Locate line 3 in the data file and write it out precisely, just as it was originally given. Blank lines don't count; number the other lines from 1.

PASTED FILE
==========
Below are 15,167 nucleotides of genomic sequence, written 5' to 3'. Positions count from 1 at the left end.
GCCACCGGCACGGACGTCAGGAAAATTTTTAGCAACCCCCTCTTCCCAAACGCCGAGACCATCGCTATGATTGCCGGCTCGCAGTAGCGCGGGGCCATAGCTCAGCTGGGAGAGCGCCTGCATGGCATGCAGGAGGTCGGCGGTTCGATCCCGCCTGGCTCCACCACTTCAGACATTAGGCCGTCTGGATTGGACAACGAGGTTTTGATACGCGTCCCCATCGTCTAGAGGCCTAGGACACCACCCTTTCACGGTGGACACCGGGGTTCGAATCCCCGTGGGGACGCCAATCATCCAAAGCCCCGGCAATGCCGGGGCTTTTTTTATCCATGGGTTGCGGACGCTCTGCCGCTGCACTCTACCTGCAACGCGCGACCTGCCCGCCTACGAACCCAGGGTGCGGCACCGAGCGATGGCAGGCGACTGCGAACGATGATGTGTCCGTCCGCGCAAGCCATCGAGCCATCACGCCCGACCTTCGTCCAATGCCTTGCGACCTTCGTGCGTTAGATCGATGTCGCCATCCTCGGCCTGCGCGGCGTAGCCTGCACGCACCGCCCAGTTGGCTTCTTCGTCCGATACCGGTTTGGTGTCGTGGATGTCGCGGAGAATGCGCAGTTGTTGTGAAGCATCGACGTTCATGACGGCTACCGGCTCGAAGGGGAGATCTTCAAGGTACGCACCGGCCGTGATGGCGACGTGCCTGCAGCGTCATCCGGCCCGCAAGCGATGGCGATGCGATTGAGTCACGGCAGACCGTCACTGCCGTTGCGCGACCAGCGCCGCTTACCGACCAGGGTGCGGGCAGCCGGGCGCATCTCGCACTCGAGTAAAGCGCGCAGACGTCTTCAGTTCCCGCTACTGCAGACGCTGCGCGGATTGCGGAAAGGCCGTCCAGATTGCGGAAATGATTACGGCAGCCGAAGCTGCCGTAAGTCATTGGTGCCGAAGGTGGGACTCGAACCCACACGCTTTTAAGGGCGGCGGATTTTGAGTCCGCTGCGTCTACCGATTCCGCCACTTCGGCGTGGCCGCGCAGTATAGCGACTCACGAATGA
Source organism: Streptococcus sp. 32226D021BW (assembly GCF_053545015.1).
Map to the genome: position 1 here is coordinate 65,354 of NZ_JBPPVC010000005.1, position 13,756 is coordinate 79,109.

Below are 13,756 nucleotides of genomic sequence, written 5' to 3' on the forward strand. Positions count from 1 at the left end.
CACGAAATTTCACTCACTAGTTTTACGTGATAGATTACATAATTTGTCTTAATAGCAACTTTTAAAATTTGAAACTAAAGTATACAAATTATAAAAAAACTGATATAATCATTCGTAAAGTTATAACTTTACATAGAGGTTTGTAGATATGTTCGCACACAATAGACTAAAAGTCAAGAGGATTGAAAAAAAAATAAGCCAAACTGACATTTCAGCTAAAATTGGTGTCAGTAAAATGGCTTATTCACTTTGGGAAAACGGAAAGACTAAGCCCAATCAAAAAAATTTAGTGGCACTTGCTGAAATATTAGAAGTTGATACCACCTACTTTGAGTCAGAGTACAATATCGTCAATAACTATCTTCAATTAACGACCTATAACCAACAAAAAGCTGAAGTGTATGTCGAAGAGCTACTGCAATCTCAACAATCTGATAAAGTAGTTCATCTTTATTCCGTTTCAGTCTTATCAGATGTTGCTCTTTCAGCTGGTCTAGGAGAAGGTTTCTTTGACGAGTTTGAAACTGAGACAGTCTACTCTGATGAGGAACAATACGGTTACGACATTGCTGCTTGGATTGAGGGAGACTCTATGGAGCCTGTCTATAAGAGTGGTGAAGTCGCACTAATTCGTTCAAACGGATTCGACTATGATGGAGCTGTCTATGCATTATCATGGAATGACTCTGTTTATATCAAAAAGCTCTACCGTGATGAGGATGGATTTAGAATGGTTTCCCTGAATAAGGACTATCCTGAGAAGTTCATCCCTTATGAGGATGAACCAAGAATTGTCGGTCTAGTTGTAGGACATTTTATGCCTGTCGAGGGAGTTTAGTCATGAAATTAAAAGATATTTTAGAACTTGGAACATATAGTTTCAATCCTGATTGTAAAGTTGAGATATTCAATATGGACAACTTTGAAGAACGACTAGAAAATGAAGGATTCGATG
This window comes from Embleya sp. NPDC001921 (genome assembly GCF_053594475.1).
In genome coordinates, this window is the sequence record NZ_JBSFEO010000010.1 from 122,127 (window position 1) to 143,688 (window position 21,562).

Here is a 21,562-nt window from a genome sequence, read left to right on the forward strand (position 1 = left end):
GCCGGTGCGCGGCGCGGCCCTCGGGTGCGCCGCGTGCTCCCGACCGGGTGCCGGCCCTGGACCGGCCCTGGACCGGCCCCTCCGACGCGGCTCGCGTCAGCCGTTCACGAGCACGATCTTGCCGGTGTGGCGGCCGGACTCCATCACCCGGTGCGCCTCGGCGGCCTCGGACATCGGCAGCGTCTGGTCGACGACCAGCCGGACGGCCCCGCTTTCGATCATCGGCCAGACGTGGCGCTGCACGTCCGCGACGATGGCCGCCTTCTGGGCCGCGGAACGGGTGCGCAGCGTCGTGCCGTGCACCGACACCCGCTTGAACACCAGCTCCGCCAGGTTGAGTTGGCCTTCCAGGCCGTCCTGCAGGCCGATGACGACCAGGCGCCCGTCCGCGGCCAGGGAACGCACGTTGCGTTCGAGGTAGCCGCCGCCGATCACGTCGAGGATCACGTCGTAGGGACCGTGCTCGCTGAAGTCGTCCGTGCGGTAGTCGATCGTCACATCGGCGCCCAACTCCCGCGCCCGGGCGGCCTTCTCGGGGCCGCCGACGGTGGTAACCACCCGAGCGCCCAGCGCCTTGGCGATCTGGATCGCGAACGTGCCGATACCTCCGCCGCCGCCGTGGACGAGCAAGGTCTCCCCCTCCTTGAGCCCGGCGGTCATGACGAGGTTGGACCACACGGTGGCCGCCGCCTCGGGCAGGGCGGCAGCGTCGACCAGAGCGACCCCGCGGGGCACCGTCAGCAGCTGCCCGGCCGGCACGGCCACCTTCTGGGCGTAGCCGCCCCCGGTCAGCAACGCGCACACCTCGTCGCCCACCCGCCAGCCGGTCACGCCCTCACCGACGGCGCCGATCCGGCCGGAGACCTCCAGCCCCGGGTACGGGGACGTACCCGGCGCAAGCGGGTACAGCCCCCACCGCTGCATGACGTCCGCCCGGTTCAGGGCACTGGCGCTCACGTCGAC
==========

Source organism: Streptococcus sp. 32226D021BW (assembly GCF_053545015.1).